Review for Kraken Academy!!
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The concept of recurring days has become increasingly popular ever since the wonderful Groundhog Day. Happy Broccoli Games’ Kraken Academy!! sends its nondescript young male protagonist to a dilapidated boarding school, where he becomes trapped in just such a time loop until he can save it from certain doom. It’s a top-down adventure game that has you running errands, completing missions and meeting a strange collection of students and faculty, all while the academy itself crumbles around you over and over again. With its colourful cast, delightful score, and solid visual novel elements, the game’s potential is clearly on display, but its graphics are a mixed bag and its emotional impact is undermined with each recurring cycle and undeserved climaxes to individual stories.
The game begins with a road trip to the academy as you are about to start your first day. Curiously, you arrive at the school to find that it is completely run-down, with broken cars littering the area and grimy vending machines lining the walls. Graffiti is everywhere, and every building or structure is falling apart. Whatever is afflicting the property is affecting the people as well, as you see a hobo being chased and attacked by a student before you even get to your first class. There is a picture being painted here, of uncontrolled decay and depravity. And then things really get weird. As you’re witnessing the hobo abuse, a girl – or rather, a feminine anthropomorphic piece of broccoli – gets you to follow her to your first class.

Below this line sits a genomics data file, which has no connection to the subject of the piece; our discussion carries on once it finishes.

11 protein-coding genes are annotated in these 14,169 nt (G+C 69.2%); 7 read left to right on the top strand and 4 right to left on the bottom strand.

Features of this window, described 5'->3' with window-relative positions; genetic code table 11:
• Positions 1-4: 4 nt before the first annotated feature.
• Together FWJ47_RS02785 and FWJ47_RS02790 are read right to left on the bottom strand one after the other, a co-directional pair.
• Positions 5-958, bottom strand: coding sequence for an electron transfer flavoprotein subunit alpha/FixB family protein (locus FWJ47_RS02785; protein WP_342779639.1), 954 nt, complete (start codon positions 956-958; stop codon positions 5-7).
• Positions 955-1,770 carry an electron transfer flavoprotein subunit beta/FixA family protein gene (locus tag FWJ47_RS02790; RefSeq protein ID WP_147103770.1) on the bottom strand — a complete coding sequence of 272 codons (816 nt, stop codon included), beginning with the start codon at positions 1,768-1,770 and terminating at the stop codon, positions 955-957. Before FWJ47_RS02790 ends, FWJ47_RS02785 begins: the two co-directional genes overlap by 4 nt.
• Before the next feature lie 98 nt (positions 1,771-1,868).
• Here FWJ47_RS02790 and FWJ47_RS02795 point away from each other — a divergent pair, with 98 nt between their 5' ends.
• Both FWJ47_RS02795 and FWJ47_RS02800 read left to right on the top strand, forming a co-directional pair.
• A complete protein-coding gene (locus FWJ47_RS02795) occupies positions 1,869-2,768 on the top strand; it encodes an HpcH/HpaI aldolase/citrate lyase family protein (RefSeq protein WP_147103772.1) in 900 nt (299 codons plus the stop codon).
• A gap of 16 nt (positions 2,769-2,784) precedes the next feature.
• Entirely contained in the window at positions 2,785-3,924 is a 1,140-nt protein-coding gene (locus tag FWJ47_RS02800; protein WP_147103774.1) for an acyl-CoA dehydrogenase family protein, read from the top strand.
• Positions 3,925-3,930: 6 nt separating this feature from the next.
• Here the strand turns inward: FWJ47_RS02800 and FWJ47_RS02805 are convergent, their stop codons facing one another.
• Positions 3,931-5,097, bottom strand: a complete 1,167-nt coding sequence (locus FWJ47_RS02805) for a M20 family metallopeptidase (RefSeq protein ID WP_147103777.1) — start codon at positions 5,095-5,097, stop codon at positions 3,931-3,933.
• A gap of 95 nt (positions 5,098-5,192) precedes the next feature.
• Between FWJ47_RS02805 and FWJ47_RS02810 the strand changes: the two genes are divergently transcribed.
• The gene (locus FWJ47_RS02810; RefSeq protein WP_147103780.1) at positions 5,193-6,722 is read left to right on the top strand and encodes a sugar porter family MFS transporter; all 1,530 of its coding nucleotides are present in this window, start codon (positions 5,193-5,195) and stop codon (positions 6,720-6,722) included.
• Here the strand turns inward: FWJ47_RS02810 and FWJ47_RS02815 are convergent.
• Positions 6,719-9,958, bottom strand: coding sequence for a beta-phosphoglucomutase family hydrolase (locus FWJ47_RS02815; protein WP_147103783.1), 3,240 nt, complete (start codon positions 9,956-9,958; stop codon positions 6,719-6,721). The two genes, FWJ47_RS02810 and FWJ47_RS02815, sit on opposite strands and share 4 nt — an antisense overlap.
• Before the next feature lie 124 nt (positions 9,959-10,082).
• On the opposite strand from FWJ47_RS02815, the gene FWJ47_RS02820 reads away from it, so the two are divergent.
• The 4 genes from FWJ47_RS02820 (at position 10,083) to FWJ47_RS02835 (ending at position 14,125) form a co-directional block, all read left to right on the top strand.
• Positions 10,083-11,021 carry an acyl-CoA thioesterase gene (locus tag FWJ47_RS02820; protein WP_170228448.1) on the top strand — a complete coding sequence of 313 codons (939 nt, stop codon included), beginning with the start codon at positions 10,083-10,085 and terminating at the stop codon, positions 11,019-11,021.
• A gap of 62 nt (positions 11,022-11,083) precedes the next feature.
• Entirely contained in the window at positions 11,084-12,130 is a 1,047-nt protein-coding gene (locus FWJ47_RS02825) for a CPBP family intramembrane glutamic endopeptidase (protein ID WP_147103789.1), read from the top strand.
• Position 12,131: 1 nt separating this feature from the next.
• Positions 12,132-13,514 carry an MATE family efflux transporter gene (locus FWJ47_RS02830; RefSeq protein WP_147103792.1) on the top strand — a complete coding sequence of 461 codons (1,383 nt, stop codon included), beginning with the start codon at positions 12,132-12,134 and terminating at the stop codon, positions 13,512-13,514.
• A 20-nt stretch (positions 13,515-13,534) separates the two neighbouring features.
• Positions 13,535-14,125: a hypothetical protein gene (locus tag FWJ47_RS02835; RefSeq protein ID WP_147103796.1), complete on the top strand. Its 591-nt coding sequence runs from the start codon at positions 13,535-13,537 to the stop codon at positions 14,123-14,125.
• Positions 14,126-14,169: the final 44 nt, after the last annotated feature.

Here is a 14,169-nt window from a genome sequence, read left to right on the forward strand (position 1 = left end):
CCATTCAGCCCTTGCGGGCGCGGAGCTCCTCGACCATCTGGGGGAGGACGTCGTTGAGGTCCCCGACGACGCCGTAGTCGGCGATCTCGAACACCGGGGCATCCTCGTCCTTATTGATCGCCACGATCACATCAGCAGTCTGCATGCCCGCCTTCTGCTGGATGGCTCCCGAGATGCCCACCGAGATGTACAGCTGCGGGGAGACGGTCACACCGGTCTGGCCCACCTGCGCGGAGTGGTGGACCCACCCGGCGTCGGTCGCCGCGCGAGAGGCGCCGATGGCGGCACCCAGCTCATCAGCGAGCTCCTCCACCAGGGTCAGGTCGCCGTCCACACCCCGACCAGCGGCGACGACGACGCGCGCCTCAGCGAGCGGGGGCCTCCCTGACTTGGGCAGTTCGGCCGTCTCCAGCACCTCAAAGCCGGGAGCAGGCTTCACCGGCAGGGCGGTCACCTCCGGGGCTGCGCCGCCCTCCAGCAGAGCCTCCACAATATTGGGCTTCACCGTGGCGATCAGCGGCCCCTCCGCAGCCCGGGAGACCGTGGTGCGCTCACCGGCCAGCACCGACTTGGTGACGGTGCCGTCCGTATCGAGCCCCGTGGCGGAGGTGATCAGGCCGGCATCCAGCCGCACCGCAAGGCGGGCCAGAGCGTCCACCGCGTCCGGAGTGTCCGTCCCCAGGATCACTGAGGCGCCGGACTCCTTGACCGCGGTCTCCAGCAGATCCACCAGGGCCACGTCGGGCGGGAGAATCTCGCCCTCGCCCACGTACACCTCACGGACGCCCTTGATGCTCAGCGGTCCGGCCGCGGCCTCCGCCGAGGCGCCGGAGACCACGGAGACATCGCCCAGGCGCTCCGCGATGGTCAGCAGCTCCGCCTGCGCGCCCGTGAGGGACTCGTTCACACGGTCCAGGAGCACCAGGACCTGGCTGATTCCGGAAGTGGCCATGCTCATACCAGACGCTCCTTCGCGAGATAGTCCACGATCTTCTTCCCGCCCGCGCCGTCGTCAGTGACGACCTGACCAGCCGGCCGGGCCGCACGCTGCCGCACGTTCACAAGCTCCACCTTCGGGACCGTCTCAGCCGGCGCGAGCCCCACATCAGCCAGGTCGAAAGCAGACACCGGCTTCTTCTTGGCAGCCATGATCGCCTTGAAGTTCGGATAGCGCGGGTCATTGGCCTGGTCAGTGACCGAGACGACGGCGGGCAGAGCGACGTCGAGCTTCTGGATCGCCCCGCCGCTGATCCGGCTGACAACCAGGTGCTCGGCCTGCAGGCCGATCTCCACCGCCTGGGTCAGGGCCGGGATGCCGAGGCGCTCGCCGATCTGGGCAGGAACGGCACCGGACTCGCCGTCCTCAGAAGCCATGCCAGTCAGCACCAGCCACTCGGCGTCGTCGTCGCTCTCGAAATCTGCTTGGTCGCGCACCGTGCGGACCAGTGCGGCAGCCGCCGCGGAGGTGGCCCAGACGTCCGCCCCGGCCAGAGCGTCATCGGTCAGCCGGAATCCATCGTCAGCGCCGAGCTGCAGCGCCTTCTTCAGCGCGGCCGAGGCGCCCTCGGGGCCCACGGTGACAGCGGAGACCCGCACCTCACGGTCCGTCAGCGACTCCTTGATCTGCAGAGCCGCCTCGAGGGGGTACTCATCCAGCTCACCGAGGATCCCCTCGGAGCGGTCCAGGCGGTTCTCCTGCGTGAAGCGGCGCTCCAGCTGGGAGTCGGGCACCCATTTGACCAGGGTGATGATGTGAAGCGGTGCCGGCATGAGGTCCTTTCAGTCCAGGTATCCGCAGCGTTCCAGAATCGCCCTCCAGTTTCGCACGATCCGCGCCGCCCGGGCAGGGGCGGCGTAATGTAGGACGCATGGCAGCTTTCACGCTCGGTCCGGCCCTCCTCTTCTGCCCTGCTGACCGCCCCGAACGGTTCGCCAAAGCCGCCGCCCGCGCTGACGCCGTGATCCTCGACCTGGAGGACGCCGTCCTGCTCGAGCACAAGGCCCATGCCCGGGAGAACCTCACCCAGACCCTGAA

Broccoli Girl is only the first example of a very interesting cast; the greatest strength of Kraken Academy!! is in the variety and quality of its characters. Each student or member of faculty has a distinctive trait: Dimitri is obsessed with fighting bears, Vladimir is indescribably handsome and runs his own fan club, while the art teacher Mr Whistler seems to be modelled after Bob Ross in both appearance and personality. Besides Broccoli Girl, almost all of them are human, the other exceptions being an artistic dog named Patitsa, and of course the titular Kraken itself. There is an in-game form of social media called “Kraken-Net” that you can easily access any time and is updated whenever you meet a new person, showing you their likes and dislikes along with a short bio. The one weakness here is the protagonist, who is a very simple-looking guy without any particular physical or personality quirks. He’s a completely blank slate (you even get to name him yourself), which may have been the developer’s intention but it just made me care less about him.